Live Review: Jeff "Skunk" Baxter

Troubadour  Hollywood, CA

Players: Jeff “Skunk” Baxter, guitar, vocals; CJ Vanston, keyboard, vocals (produced Def Leppard, Toto, Joe Cocker, composer, engineer, studio); Hank Horton, bass, vocals (Detroit, MI, studio, Detroit symphony); Mark Damian, drums, vocals 

Materials: Playing to a packed house at The Troubadour, Jeff "Skunk" Baxter showcased 11 of 12 tracks from his first solo release Speed of Heat. From his opener, the rock & roll ceilidh/drum corps salute, “Ladies From Hell” (a nod to Baxter’s Scottish heritage and the kilted warriors of WWII) to the downhome sticky blues of “I Can Do Without,” gritty, soulful stylings of “Bad Move” and fat, nasty funk of Billy & The Nightriders’ “Insecurity” (featuring fantastic vocals from drummer Mark Damian), the audience was entranced, hanging on to every note of the 90-minute set.

Musicianship: Each player presented absolute magic, between their unison on ethereal instrumentals and moody harmonies (“Giselle,” “My Place In The Sun,” “Juliet”), while adding grungy, pulsing drum and bass lines (“Speed of Heat”) under Baxter’s gorgeous guitar licks, and through vocal contributions from all on stage. Reimagined instrumentals on “My Old School” (Steely Dan) were tight and flawless, with backing vocals from Mark and Kipp Lennon (of the band Venice). Hank Horton lent delicious bass work and incredible vocals (especially on “My Place In The Sun,” “I Can Do Without” and “Bad Moves”), with Damian adding sensitive, otherworldly drum work (“Do It Again”).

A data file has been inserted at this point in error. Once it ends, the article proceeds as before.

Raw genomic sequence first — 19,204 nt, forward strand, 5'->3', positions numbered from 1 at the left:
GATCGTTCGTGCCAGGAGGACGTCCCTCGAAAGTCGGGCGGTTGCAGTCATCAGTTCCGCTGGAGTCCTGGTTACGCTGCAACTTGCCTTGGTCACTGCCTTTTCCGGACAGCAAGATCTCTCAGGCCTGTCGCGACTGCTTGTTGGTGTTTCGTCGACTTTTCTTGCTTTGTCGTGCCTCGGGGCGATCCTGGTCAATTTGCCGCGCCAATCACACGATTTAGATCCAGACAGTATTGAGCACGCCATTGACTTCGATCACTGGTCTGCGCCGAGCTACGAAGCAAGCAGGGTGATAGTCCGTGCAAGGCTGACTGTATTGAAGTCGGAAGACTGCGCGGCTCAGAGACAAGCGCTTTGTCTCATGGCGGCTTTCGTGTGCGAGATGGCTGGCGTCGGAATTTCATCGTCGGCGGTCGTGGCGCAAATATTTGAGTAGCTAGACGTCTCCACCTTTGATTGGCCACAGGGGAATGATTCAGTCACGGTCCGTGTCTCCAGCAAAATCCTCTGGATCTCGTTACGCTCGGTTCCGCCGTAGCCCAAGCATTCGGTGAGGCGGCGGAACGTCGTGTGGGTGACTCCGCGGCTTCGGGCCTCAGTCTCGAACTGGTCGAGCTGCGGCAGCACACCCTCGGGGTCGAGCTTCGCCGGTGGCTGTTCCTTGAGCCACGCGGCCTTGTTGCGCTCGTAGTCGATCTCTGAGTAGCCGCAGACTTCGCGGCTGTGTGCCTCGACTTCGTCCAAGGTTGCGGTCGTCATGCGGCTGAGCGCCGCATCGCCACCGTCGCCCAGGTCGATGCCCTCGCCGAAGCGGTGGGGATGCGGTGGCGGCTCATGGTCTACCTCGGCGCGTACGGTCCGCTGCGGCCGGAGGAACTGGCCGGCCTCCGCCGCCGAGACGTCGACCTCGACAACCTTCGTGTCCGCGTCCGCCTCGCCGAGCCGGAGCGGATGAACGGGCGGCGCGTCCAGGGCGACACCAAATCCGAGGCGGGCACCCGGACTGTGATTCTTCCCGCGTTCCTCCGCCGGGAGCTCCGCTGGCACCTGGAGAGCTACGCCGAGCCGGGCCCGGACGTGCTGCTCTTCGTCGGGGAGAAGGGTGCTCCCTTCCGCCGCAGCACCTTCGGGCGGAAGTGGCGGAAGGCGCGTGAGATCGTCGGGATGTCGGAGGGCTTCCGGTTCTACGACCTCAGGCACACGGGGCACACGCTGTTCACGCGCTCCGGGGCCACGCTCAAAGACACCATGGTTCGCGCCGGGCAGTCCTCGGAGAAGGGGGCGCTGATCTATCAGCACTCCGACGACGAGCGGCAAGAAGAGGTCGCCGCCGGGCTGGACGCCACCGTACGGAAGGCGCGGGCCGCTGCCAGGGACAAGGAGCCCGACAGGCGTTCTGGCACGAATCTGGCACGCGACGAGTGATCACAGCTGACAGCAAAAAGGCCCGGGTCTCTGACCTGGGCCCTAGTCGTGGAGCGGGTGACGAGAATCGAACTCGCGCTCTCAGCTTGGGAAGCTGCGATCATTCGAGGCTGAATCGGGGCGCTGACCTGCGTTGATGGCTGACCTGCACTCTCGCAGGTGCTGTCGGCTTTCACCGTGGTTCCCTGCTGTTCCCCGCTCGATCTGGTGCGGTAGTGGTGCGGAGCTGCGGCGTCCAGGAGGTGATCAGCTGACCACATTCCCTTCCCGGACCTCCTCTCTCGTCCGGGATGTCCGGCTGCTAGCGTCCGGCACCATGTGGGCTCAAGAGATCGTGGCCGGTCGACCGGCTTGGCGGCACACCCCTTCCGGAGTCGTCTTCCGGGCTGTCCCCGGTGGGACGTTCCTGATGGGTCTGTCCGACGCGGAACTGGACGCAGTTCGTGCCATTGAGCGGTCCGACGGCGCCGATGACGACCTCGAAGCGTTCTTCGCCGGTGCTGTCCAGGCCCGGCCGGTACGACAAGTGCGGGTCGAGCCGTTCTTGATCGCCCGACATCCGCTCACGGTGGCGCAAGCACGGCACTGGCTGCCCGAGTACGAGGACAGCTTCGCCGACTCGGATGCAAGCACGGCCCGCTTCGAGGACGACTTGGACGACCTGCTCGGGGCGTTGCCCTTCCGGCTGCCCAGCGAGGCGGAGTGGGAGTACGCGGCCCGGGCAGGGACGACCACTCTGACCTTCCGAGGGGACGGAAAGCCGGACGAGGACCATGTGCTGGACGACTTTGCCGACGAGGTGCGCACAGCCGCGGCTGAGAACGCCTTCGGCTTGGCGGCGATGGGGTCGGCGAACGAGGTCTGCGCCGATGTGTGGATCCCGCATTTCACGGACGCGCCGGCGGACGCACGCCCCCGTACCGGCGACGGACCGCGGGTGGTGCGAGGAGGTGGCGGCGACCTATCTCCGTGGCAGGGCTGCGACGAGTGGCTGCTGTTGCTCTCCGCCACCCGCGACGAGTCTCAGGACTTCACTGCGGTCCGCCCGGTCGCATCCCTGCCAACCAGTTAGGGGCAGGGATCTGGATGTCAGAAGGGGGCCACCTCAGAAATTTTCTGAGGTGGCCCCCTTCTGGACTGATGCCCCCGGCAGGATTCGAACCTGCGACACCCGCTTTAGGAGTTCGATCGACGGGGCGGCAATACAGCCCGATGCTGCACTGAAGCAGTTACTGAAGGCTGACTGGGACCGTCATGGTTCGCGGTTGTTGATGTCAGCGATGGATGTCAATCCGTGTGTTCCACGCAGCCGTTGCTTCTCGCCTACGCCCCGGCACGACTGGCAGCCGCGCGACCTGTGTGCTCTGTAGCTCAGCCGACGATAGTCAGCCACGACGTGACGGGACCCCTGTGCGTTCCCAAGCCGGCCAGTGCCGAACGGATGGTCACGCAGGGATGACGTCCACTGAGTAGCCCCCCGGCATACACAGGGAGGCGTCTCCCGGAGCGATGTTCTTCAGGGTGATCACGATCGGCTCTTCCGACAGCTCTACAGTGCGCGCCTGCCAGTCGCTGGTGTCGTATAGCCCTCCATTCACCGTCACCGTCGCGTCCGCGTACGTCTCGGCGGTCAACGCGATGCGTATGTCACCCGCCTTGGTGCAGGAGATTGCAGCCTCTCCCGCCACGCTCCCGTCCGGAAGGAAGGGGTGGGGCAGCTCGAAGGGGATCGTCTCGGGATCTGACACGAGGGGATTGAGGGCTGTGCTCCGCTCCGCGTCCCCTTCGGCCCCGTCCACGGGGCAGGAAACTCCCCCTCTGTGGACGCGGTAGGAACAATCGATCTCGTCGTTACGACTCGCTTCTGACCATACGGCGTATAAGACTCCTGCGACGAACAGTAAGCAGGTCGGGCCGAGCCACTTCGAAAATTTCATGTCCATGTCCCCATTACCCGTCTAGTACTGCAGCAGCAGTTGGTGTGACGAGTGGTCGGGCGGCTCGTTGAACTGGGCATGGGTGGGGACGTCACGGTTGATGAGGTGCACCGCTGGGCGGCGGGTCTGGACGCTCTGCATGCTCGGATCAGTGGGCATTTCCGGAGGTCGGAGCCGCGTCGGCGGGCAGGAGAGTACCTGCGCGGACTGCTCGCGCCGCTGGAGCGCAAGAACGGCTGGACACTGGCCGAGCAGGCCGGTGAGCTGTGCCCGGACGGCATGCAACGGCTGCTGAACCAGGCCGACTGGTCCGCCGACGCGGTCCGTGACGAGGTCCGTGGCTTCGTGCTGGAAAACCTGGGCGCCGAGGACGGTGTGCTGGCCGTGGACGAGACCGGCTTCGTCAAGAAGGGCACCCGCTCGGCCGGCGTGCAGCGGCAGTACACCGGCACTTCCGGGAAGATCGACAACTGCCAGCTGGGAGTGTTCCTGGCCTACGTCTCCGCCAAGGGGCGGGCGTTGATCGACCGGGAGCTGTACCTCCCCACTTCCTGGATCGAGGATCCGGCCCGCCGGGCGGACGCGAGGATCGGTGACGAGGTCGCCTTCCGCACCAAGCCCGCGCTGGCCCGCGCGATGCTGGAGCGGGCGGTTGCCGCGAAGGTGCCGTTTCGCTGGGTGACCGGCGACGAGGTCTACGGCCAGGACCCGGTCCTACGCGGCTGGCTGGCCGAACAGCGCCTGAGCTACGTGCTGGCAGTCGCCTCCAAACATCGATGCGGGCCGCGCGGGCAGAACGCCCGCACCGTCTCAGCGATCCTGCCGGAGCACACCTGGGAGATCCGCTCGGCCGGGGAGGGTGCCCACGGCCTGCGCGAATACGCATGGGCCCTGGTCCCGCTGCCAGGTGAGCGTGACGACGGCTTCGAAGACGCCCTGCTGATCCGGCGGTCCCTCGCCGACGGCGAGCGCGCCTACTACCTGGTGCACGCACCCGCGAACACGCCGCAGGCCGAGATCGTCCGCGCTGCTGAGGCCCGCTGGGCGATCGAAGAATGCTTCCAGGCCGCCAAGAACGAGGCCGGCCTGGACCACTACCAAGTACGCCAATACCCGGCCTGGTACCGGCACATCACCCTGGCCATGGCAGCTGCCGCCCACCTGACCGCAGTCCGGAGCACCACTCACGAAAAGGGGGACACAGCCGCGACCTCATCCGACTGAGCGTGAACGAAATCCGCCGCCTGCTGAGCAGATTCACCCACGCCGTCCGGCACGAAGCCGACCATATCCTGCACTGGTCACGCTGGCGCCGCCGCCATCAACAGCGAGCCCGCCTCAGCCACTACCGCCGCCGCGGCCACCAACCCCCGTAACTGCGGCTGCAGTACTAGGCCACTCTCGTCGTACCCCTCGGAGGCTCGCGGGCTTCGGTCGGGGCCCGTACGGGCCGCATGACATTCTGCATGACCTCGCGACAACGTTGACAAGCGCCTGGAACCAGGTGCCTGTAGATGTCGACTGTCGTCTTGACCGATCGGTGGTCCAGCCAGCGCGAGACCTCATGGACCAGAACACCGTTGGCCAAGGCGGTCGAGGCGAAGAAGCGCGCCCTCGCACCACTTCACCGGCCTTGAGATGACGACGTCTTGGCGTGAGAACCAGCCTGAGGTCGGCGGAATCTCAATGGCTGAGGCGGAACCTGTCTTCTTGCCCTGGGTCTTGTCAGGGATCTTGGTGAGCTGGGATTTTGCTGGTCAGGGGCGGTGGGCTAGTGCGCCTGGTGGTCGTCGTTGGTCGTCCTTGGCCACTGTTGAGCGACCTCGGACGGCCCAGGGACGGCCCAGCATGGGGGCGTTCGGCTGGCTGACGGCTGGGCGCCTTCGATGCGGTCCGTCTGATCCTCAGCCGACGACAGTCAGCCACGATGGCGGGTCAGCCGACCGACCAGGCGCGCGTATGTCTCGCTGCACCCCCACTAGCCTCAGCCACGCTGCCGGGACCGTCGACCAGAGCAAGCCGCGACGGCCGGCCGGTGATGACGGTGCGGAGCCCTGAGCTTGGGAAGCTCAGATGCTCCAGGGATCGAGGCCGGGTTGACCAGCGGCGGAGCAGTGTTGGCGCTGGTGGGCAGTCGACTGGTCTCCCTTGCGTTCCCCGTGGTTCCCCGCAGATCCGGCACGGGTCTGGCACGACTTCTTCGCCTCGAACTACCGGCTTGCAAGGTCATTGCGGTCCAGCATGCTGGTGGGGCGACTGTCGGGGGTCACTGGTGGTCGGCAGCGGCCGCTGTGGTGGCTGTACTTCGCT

Performance: Demonstrating true versatility and humble appreciation for the musicians in his orbit, Baxter appeared to be in his element, openly chatting with the crowd and sharing stories of his career between songs, taking every opportunity to shine the spotlight on fellow musicians. ”Apache” (The Shadows) highlighted his furious finger work, in defiance of his staunch humility (casually referring to himself and his colleagues as "studio sausages").

Summary: Closing with Steely Dan and Doobie Brothers covers, the stylistically shaken up, hoedown version of “China Grove” proved once and for all that a great song is a great song, and delivered the ultimate testament to the caliber of players on stage. With lifelong fans and music aficionados, and a rotation of industry heavyweights trickling through the club all night, Baxter and his colleagues delivered a seamless blend of rhythm and sound showcasing the best of 50-plus years of beloved music, along with a prelude of what lies ahead.